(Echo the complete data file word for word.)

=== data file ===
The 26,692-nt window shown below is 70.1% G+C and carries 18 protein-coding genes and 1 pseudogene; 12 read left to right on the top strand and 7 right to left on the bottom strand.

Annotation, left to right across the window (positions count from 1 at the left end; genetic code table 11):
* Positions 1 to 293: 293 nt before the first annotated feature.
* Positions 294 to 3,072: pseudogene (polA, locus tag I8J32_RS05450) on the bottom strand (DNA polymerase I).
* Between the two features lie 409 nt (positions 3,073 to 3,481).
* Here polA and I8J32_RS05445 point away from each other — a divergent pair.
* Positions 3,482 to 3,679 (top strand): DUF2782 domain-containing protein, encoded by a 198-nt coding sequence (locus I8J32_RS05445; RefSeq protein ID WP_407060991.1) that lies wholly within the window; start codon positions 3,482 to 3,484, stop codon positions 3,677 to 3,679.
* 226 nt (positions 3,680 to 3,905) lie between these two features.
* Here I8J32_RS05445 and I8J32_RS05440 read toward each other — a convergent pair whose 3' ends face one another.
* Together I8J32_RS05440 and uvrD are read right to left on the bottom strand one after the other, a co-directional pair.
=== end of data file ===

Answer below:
The 26,692-nt window shown below is 70.1% G+C and carries 18 protein-coding genes and 1 pseudogene; 12 read left to right on the top strand and 7 right to left on the bottom strand.

Annotation, left to right across the window (positions count from 1 at the left end; genetic code table 11):
* Positions 1 to 293: 293 nt before the first annotated feature.
* Positions 294 to 3,072: pseudogene (polA, locus tag I8J32_RS05450) on the bottom strand (DNA polymerase I).
* Between the two features lie 409 nt (positions 3,073 to 3,481).
* Here polA and I8J32_RS05445 point away from each other — a divergent pair.
* Positions 3,482 to 3,679 (top strand): DUF2782 domain-containing protein, encoded by a 198-nt coding sequence (locus I8J32_RS05445; RefSeq protein ID WP_407060991.1) that lies wholly within the window; start codon positions 3,482 to 3,484, stop codon positions 3,677 to 3,679.
* 226 nt (positions 3,680 to 3,905) lie between these two features.
* Here I8J32_RS05445 and I8J32_RS05440 read toward each other — a convergent pair whose 3' ends face one another.
* Together I8J32_RS05440 and uvrD are read right to left on the bottom strand one after the other, a co-directional pair.